The other day I came across a cartoon. It depicted a vicar stood by a font, holding a child and surrounded by the family. High above them, sat a lifeguard looking down. The caption read ‘He’s the result of our risk assessment survey.’
What comes to mind when you think about the greatest risk you’ve ever taken?
Perhaps when you launched a new business?
Perhaps when you made that charity parachute jump?
Perhaps when you set out to cross Selby Road?
These are all risks in one sense, however is not the greatest risk of our lives to love.
Hopefully we are born into this life knowing love from our first breath. The love of our parents, family and friends and this love shapes who we are and how we see the world. There’s nothing quite like the love a parent has for a child, and a child has for a parent.
But even this love isn’t risk free. Parents don’t live for ever and to have a child is to be well acquainted with risk, sometimes tragically so.
This parental love isn’t the only love we know though. We choose to love others too, friends, husbands and wives and partners.
Thank God we do, it is right and good to love another person. It’s what we’re here for but it comes with risk.
We risk that love not being returned.
We risk being vulnerable as we open our hearts to another.
We risk being hurt, when a relationship ends or when a loved one dies.
So for me the greatest risk we take in this life is to love. Yet this is a risk that’s worth taking, for without love we as St Paul wrote are ‘nothing’ .
But let’s broaden the question out a bit – what’s the greatest risk that God has taken?
Well we don’t fully know the answer. There is much about God we don’t know. Yet what we can say is that God took an enormous risk in creating you and me.
For God created us, as St Paul wrote in our first reading not to be slaves, pre-programmed to do this or that but through ‘a spirit of adoption’ to be ‘children of God’. Words that imply intimacy and a closeness of relationship.
And having been created by the love of God. We’re invited in our lives to love as God loves us. To love our neighbour but also to love God but this is a choice.
We don’t have to love God. It’s something we choose to do and if we think about it, it cannot be any other way. For if love is love, there can be no compelling or demanding or manipulating because that wouldn’t be love.
St John wrote in our Gospel this morning ‘God so loved the world’. God still loves the world and takes a risk that we as free children will turn away from that life-giving love. In Jesus that risk is made read, incarnated in a man.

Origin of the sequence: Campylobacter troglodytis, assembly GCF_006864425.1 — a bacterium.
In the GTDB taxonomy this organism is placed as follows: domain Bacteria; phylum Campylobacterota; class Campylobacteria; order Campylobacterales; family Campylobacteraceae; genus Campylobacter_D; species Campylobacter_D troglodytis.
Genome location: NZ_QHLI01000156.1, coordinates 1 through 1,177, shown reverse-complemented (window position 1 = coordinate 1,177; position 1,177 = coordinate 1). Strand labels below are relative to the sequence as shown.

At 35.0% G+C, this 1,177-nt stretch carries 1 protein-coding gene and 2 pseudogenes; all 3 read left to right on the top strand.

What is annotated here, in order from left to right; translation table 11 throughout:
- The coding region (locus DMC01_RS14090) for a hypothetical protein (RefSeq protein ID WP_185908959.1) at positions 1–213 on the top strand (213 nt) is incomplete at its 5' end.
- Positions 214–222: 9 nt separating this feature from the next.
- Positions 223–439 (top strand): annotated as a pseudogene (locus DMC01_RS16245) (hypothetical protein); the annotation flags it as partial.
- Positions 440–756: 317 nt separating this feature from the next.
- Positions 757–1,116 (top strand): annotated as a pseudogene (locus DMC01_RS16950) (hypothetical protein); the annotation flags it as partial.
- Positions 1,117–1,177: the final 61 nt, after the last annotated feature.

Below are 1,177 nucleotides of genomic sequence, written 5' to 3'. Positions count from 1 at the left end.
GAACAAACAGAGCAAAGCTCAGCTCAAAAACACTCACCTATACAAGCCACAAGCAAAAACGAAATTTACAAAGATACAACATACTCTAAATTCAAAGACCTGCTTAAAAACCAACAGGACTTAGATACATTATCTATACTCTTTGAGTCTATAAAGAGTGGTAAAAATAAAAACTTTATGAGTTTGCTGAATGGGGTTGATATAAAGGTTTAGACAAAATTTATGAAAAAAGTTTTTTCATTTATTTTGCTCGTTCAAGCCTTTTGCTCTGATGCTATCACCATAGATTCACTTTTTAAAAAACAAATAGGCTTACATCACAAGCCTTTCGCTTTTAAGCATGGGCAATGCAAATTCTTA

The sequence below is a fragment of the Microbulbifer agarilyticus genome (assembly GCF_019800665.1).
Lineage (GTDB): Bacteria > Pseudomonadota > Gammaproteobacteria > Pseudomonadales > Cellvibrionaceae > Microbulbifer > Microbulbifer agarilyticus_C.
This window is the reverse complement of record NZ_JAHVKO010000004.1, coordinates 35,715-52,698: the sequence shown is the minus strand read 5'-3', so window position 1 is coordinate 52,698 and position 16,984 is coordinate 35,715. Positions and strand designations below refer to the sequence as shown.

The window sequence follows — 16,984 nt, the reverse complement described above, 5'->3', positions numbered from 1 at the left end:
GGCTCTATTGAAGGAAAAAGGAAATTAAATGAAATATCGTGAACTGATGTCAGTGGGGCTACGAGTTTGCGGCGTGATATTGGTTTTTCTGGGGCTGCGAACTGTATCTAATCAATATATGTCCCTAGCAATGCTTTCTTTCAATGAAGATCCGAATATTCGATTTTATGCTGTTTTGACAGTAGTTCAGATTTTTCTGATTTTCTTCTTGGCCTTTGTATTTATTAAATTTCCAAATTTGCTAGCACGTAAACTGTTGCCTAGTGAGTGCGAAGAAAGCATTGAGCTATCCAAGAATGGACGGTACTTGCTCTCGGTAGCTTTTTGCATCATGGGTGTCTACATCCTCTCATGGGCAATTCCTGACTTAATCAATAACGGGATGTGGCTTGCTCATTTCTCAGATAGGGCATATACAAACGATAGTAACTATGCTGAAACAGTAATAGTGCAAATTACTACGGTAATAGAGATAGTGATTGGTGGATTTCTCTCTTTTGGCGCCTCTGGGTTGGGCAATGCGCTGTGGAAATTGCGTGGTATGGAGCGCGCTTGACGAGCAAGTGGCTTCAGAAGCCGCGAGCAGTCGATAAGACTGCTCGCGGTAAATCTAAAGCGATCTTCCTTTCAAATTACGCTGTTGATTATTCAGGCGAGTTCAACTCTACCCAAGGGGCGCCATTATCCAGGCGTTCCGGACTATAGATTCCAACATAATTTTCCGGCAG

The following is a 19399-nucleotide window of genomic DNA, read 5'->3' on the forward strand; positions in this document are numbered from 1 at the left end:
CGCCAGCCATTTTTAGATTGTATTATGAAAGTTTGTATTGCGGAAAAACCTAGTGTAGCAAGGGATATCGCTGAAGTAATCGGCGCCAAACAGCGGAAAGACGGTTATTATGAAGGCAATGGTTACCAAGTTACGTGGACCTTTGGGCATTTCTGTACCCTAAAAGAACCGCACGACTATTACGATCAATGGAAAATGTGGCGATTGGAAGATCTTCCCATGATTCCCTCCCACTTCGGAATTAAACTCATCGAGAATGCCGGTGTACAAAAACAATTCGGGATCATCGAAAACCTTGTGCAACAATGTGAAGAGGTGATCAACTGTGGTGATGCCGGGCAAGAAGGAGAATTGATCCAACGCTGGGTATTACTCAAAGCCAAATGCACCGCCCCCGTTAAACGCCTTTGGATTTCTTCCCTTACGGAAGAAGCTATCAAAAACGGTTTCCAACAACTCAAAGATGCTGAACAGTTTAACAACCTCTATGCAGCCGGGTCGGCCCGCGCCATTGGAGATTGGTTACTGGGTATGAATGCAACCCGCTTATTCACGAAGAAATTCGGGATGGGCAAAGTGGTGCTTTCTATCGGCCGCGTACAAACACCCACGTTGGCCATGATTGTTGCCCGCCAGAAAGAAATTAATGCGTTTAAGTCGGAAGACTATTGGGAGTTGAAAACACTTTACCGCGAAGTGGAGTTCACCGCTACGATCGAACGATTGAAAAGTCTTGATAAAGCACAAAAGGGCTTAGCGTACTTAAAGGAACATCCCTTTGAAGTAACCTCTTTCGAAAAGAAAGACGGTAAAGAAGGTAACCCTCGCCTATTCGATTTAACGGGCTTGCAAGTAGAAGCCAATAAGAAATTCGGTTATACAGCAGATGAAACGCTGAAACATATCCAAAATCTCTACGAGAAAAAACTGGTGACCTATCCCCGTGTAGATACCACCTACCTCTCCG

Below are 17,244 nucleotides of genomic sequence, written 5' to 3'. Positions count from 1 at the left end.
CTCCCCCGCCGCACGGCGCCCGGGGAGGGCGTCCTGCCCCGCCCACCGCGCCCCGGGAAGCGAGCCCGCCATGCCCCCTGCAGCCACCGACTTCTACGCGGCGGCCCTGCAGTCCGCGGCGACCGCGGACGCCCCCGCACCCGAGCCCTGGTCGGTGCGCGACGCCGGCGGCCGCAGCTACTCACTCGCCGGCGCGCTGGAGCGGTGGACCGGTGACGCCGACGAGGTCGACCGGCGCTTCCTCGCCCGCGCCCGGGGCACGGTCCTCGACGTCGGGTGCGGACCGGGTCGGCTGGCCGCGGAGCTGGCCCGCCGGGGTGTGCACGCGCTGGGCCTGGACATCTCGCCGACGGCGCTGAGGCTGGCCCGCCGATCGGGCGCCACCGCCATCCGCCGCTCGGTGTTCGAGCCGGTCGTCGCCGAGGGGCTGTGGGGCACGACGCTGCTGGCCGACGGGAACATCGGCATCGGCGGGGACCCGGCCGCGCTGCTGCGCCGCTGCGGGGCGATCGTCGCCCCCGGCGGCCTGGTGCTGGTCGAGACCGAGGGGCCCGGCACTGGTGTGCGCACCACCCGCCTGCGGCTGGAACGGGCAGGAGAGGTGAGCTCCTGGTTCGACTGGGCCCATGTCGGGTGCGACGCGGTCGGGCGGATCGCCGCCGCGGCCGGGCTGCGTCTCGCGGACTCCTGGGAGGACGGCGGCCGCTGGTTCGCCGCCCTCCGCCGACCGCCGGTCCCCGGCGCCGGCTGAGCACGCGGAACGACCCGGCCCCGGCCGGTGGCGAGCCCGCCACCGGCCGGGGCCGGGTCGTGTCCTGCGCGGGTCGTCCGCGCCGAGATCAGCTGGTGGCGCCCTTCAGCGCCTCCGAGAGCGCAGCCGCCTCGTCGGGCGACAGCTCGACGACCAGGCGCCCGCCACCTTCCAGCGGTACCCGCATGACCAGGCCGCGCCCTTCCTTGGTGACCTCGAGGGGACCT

So, for God and for us to love is to know risk. That’s true not just for us as individuals but it’s also seen in the life of the church. What we celebrate today is a good example.
The Holy Trinity is a way we have of talking about God. We believe in one God, Father, Son and Holy Spirit. However, this trinitarian image of God wasn’t given to us on tablets of stone like the ten commandments.
Jesus never spoke of it, at least directly rather it was worked out over time. Worked out by people like you and me, who were trying to make sense of what; Christ’s life, death and resurrection, his Ascension and his gift of the Holy Spirit at Pentecost meant.
Eventually the image of the Holy Trinity emerged, a way of talking about God. So here again we see that God risked we might get it wrong. Yet Christians down the centuries have affirmed this trinitarian understanding of the nature of God, just as we do today.
So, for God and for us to love is to know risk. And looking to the future I think we’re called to live embracing this risk. To live not as timid and fearful human beings but as people willing to take risks in our lives.
I’ve sometimes spent time with people both young and old who for one reason or another, sometimes understandably so seem to have retreated from life.
They’ve created for themselves an environment in which every risk is carefully assessed and managed.
I sometimes think they’ve created a kind of prison but if I’m honest I know can do this too.
So sometimes I have to give myself a right good talking to and remind myself that there is nothing to fear. That I can take a risk for spending time with the risk-taking God we proclaim has an impact on the choices I make about my life.
In her sermon for Pentecost last week Alison encouraged us to dare to dream. Today we remember that if we’re to dream the dreams God that might plant in us then almost inevitably they will carry some degree of risk.
So my friends, may we not be afraid to;
Risk being present with our neighbour at home and beyond.
Risk stepping confidently into the world even when it sometimes seems strange and bewildering
Risk sharing the faith that enriches our lives with others.
Risk being vulnerable as we open our hearts.
Risk being open to new ideas for we might just learn something.
Risk loving as if our lives depended on it.
So on this Trinity Sunday may we strive to not be afraid of taking risks
God has, and so should we.